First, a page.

In some cases, solicitors will be dropped from downtown Los Angeles into the city to work Glendale neighborhoods, seeking money for products that they won't deliver or charities that they do not represent, Gilkerson said.
Some solicitors, he said, do not have city-issued permits and are soliciting under false pretenses. People who are soliciting fraudulently may also look for opportunities to burglarize unattended homes and vehicles.
Going door to door to solicit is legal, but those who leave fliers at home doorsteps or vehicles must obtain a permit from the city clerk's office, Gilkerson said.
Nonprofit and religious organizations can distribute pamphlets in the city without a permit, but can't sell products or seek donations, he added.
All permit applications submitted to the city clerk's office go through an extensive background check to ensure solicitors who go door to door don't have a criminal history, City Clerk Ardy Kassakhian said.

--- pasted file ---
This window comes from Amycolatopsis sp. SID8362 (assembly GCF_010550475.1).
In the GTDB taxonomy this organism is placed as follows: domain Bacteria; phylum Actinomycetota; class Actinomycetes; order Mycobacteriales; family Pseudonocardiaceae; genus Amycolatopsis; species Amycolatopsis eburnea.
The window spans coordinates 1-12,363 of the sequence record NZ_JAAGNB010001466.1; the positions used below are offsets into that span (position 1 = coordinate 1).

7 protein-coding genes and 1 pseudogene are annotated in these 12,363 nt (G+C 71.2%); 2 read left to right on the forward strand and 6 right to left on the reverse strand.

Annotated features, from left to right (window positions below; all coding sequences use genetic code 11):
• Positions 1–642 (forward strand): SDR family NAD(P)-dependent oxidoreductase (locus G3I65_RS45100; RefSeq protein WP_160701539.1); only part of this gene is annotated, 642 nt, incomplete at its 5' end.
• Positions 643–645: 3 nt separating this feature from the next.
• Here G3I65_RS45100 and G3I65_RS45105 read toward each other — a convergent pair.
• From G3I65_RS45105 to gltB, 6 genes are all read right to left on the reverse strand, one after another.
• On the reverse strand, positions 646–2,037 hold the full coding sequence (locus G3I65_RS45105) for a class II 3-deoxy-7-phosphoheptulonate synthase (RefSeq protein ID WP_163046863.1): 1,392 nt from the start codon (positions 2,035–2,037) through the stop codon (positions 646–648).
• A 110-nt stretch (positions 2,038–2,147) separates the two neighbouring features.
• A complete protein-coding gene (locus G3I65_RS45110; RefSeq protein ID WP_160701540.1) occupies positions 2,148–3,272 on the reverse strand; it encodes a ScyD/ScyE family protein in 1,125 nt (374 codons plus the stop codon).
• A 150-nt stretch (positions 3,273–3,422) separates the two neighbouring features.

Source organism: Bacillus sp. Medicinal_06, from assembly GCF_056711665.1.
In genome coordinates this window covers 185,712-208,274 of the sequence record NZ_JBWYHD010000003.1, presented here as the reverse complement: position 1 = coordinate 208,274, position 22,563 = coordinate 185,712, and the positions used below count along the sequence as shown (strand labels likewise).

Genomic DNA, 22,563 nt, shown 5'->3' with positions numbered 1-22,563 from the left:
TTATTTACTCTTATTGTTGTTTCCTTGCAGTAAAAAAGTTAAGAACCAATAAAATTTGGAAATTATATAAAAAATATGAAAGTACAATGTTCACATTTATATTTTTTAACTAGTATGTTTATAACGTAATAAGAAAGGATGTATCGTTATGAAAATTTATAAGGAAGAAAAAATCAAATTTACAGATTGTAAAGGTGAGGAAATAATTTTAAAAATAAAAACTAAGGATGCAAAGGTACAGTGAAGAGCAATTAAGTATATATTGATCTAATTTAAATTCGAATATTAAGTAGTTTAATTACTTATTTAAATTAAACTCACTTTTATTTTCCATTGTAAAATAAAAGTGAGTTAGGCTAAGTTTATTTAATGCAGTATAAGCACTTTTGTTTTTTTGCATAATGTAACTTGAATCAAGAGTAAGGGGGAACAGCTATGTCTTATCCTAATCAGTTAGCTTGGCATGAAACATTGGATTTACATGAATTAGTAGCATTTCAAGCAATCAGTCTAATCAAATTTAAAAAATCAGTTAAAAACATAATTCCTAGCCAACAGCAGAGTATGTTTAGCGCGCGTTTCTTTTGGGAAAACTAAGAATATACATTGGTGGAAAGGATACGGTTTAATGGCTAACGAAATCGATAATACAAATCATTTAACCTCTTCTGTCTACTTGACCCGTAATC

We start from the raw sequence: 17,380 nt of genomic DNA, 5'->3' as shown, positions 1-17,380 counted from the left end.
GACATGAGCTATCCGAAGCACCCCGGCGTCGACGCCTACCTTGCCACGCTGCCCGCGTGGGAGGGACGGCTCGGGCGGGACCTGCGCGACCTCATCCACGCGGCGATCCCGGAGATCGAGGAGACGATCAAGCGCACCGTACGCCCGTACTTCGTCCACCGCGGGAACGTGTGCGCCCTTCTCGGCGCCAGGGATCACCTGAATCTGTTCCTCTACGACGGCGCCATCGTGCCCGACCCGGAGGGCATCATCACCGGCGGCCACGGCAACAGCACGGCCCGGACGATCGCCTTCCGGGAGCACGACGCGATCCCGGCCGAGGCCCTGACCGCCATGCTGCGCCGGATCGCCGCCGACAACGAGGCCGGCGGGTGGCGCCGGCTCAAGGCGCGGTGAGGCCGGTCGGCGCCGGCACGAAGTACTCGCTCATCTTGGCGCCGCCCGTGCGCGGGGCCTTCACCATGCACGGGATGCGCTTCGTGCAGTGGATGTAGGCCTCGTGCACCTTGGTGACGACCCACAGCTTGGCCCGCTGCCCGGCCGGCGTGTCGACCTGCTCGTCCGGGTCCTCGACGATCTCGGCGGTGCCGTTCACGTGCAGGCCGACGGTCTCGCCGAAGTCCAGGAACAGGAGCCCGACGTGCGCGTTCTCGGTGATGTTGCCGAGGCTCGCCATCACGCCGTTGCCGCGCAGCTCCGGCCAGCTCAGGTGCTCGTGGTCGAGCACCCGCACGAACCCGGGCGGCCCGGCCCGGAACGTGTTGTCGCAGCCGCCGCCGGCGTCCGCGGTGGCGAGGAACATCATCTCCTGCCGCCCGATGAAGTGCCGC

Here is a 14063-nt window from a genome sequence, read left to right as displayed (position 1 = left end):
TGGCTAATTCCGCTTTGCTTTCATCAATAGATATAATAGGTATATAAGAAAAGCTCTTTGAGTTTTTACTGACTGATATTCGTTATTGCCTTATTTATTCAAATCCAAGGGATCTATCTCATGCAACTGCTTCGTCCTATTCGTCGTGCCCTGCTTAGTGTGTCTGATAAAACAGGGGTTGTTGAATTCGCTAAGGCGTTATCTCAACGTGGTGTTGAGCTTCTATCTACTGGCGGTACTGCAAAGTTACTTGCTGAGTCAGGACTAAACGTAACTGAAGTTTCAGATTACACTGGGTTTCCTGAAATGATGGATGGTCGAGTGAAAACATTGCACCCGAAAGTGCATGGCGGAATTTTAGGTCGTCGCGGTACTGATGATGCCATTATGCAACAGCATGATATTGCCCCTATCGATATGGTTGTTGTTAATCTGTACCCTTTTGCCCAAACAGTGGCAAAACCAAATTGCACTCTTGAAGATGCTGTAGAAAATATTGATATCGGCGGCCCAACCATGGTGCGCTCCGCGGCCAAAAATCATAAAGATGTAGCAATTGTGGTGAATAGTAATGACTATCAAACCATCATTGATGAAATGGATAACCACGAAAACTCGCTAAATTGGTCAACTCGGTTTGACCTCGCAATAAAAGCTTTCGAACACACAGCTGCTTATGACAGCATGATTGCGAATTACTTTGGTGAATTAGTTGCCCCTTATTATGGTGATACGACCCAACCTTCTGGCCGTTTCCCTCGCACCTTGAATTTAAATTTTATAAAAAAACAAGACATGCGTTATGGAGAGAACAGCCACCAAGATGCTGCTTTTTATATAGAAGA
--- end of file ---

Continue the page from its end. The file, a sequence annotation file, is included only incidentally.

"We take this very seriously to ensure the safety of our residents," he said.
Some establishments that have been in the city for many years are not required to go through the permitting process to distribute materials, Kassakhian added.
His office has received calls in the past from residents concerned about door-to-door solicitors, he said.
The best way to ensure a solicitor is legitimate is ask to see a copy of the permit and identification, officials said.
Kassakhian also suggested residents research a solicitor's product or organization on the Internet before buying an item or making a contribution.